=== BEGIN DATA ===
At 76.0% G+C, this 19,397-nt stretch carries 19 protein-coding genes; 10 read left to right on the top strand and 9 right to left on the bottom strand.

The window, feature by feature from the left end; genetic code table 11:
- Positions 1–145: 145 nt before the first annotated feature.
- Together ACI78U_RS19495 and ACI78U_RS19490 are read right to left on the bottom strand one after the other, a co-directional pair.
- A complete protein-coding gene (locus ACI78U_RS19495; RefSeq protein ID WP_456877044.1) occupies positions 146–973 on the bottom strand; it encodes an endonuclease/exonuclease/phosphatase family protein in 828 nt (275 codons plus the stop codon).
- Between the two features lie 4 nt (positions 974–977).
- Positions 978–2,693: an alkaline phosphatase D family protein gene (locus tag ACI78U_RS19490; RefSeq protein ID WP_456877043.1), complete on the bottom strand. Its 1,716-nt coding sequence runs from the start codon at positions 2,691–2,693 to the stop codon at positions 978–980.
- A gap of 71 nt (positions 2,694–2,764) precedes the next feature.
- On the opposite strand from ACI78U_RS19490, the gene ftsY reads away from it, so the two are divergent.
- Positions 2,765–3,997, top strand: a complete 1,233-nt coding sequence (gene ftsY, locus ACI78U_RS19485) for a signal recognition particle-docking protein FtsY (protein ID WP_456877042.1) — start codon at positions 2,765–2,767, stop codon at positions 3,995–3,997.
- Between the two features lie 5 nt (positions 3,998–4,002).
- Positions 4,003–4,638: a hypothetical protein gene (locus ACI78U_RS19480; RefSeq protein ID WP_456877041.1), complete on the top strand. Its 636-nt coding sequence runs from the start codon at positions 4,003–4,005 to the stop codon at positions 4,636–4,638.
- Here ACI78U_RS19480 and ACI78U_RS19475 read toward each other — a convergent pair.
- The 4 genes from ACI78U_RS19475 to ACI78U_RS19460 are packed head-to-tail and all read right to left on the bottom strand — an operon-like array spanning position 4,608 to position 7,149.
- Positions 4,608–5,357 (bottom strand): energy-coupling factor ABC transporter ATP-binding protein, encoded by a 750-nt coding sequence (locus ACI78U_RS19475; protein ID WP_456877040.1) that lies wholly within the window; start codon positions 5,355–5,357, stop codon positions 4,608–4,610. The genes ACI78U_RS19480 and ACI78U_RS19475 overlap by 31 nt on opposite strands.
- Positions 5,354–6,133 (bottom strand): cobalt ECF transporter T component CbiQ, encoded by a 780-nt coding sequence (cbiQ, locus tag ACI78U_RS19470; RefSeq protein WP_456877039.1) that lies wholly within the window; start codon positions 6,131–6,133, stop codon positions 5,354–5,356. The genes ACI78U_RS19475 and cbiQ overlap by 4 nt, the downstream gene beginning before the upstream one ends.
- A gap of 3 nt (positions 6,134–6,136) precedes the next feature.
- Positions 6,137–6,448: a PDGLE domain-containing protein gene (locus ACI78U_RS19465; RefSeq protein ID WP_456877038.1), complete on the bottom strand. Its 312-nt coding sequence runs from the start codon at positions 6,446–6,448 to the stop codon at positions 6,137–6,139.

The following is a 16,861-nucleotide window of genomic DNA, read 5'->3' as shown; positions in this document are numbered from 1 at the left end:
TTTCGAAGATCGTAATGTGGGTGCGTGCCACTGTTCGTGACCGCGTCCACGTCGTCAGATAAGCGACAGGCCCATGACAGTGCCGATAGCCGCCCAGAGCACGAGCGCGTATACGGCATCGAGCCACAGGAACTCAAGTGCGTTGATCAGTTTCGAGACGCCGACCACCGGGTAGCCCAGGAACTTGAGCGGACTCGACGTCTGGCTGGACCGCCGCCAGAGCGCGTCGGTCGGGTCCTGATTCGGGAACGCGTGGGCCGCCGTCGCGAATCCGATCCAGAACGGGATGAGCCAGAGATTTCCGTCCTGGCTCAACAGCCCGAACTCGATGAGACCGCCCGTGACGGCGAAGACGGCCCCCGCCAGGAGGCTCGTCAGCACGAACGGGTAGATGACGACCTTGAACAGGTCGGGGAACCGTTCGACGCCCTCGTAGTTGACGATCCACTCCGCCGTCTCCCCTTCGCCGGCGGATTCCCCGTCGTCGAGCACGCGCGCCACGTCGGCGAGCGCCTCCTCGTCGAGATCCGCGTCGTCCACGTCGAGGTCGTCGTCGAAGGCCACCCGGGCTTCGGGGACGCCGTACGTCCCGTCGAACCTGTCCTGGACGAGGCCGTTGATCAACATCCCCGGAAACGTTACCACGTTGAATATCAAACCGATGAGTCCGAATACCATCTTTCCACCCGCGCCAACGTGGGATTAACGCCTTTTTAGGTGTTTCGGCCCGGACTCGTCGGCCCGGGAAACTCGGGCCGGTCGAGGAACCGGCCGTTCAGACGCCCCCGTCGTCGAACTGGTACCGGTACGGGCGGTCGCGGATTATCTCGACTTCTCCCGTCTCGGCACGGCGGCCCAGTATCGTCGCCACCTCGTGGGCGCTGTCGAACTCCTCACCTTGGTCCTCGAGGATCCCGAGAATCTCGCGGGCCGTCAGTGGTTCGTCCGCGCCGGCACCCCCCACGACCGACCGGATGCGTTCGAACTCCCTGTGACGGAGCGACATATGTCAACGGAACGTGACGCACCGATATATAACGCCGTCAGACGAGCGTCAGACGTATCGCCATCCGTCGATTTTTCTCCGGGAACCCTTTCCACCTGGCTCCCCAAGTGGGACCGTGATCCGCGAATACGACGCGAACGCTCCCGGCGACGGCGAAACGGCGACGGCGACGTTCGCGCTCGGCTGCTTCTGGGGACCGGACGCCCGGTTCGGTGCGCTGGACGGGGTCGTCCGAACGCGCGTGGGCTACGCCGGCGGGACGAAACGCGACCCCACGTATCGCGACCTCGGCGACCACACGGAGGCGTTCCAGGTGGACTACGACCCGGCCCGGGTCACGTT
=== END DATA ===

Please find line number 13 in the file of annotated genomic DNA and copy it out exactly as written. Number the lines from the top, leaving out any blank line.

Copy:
- Here ACI78U_RS19480 and ACI78U_RS19475 read toward each other — a convergent pair.